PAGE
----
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Mining support worker

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Summary of occupation

​Mining support workers assist in operating equipment such as continuous mining machines or mineral ore processing plants. They assemble and dismantle mining equipment, load and unload tools and materials, load chemicals into ore processing plants and clean and wash equipment. They may also gather ore, rock and dust samples.

In Western Australia, mining support workers may work in many parts of the State from the mineral sands mines in the South West, coal mining in Collie, gold mining in the Goldfields, to iron ore mining in the Pilbara and Midwest regions.

ANZSCO description: Performs routine tasks in mining and mineral ore treating operations such as assembling, operating and dismantling mining equipment, taking ore, rock and dust samples, and mixing ore treating chemicals and catalysts.
Alternative names: Mineral ore processing labourer
Job prospects: Limited
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Knowledge, skills and attributes

A mining support officer needs:

  • to enjoy manual and technical work
  • to follow workplace health and safety procedures and work safely
  • to be physically fit, with an ability to do heavy lifting
  • logic and problem solving skills
  • good communication skills
  • to work well as part of a team.
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Working conditions

​Mining support workers often work at mines in remote parts of the State and must be prepared to live on-site away from home or work on a fly-in, fly-out basis. They may work in above ground or underground mines and conditions can be hazardous. They must follow workplace health and safety standards and wear protective clothing to minimise any associated risks.

Mining support workers may work long hours involving shiftwork, weekends and public holidays.

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Salary details

​On average, mining support workers, classified under other construction and mining labourers, can expect to earn between $1 500 and $1 999 per week ($78 000 and $103 999 per year), depending on the organisation they work for, and their level of experience. As a mining support worker develops their skills, their earning potential will generally increase.

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Tools and technologies

​Mining support workers use mining equipment such as continuous mining machines or mineral ore processing plants. They maintain fluid pumps and conveyor belts, mix ore treating chemicals, and maintain and drive four-wheel drive vehicles. They must also wear personal protective clothing (PPE) such as reflective clothing, steel-capped boots, hard hats, goggles and earplugs.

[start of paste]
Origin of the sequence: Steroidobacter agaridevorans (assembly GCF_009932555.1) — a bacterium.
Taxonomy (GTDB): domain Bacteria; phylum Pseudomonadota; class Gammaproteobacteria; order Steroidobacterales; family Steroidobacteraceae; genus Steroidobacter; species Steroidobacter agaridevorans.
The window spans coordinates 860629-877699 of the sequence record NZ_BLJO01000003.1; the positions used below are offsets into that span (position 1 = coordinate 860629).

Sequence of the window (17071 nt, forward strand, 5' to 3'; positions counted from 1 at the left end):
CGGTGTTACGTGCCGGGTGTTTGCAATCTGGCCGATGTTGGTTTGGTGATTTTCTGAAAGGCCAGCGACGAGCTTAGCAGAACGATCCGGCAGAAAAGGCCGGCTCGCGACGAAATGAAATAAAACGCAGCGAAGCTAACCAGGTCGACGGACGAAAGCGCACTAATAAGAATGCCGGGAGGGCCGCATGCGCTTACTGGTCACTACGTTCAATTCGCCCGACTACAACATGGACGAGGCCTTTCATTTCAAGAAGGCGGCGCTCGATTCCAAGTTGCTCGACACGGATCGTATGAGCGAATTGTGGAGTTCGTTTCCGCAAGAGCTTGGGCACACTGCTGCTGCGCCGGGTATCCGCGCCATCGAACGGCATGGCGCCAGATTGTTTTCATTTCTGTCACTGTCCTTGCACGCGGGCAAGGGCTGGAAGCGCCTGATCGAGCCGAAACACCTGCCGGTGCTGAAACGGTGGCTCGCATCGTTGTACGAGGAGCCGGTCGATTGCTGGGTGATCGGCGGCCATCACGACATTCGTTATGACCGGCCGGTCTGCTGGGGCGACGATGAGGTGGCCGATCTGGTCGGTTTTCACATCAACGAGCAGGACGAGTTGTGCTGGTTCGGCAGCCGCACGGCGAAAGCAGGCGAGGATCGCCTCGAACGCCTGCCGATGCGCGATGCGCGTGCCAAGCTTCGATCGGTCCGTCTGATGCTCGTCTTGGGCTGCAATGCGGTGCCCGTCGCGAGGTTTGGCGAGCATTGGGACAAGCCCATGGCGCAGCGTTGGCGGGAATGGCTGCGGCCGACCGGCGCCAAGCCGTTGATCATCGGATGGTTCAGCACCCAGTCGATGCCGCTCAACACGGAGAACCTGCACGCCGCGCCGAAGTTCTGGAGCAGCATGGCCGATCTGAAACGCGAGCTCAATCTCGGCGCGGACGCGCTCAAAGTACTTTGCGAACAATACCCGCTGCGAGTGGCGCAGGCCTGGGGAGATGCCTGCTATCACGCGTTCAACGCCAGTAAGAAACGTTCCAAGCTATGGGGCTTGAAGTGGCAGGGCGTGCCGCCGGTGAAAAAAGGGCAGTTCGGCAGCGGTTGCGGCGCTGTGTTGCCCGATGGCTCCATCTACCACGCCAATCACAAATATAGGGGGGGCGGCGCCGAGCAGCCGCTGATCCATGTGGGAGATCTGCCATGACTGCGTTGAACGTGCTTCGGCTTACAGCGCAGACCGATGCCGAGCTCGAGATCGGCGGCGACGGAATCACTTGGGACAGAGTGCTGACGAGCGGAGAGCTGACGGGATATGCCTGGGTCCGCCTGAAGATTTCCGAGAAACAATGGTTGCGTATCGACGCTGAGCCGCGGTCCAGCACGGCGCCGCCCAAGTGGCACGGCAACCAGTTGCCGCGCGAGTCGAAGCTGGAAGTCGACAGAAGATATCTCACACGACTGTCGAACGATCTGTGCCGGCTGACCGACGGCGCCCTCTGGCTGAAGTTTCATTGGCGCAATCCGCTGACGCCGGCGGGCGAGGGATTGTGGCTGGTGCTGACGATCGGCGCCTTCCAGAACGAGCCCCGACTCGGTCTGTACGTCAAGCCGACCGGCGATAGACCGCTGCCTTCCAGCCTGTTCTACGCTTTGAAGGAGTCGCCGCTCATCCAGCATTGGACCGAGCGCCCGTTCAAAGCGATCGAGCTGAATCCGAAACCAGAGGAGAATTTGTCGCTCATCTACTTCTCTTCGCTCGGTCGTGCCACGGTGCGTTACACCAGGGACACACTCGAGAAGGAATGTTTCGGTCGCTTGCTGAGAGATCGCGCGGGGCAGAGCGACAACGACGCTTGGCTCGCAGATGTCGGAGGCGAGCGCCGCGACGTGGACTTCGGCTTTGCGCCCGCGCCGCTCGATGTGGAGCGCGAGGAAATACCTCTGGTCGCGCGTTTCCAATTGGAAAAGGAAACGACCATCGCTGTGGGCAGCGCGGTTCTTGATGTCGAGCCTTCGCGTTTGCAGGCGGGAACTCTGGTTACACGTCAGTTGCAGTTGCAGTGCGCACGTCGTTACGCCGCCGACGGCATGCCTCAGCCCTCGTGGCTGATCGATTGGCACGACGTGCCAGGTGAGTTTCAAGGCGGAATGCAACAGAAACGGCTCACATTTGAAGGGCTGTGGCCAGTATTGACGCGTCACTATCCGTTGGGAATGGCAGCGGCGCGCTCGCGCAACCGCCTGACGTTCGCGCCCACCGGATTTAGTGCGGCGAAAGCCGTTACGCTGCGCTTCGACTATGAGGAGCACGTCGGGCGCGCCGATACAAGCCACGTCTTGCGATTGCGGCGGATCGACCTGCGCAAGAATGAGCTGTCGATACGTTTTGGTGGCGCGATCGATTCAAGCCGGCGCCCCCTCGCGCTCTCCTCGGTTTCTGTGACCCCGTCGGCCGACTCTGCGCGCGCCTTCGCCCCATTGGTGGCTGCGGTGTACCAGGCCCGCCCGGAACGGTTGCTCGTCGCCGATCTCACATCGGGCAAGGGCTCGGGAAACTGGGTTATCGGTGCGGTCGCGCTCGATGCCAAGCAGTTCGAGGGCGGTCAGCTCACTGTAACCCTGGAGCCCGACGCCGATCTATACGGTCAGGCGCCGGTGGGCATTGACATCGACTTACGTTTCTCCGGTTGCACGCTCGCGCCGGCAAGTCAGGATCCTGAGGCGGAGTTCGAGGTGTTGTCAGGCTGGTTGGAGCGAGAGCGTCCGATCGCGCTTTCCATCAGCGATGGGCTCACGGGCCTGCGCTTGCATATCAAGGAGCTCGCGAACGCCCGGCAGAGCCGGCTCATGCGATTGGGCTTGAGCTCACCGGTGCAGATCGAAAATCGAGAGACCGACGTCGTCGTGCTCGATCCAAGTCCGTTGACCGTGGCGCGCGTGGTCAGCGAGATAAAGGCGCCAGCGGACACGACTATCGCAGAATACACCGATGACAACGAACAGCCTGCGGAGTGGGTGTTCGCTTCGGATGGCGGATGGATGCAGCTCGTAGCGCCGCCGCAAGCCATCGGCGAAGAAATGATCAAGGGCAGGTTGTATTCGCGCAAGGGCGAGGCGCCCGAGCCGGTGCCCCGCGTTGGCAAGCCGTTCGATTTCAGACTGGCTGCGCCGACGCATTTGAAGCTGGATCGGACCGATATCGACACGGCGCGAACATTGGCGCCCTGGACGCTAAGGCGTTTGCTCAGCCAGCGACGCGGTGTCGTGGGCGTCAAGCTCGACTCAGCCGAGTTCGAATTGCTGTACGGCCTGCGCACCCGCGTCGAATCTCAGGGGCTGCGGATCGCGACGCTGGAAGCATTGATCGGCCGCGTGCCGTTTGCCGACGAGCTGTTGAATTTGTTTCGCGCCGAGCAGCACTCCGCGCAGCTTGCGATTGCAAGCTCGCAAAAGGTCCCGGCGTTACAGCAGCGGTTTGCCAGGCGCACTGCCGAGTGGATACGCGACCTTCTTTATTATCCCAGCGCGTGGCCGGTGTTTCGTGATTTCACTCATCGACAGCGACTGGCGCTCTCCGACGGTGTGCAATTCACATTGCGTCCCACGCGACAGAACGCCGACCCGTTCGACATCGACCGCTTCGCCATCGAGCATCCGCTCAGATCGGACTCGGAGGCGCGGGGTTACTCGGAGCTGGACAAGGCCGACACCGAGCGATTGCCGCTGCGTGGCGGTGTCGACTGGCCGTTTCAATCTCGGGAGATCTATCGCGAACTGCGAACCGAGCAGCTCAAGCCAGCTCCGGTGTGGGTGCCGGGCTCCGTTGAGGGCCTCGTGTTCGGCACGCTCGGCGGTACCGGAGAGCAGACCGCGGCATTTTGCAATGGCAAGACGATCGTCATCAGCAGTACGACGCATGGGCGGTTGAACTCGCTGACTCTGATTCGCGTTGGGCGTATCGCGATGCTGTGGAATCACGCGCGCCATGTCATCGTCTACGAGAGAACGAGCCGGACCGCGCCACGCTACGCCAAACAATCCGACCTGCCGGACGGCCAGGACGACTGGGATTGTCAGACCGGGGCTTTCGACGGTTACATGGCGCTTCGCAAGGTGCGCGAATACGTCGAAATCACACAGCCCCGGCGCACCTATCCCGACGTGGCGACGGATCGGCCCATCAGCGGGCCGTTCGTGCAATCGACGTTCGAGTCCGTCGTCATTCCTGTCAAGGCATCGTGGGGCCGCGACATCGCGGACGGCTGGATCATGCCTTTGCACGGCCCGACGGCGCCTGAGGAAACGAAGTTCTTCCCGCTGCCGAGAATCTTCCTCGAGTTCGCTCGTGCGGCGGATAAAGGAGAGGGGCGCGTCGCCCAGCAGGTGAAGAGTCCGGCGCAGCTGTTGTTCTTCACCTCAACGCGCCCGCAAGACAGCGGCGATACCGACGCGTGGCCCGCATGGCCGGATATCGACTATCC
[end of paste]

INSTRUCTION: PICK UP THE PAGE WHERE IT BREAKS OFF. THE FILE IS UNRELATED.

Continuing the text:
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Education and training/entrance requirements

​To become a mining support worker you usually need to complete a traineeship. The fieldworker (mining), underground mining hand, and metal processing plant technician traineeships usually take 12 months to complete.

Related courses

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Apprenticeships and traineeships

As an apprentice or trainee, you enter into a formal training contract with an employer. You spend most of your time working and learning practical skills on the job and you spend some time undertaking structured training with a registered training provider of your choice. They will assess your skills and when you are competent in all areas, you will be awarded a nationally recognised qualification.

If you are still at school you can access an apprenticeship through your school. You generally start your school based apprenticeship by attending school three days a week, spending one day at a registered training organisation and one day at work. Talk to your school's VET Co-ordinator to start your training now through VET in Schools. If you get a full-time apprenticeship you can apply to leave school before reaching the school leaving age.

If you are no longer at school you can apply for an apprenticeship or traineeship and get paid while you learn and work.

Related apprenticeships

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Recognition of prior learning

If you think you already have some of the skills or competencies, obtained either through non-formal or informal learning, you may be able to gain credit through recognition of prior learning.

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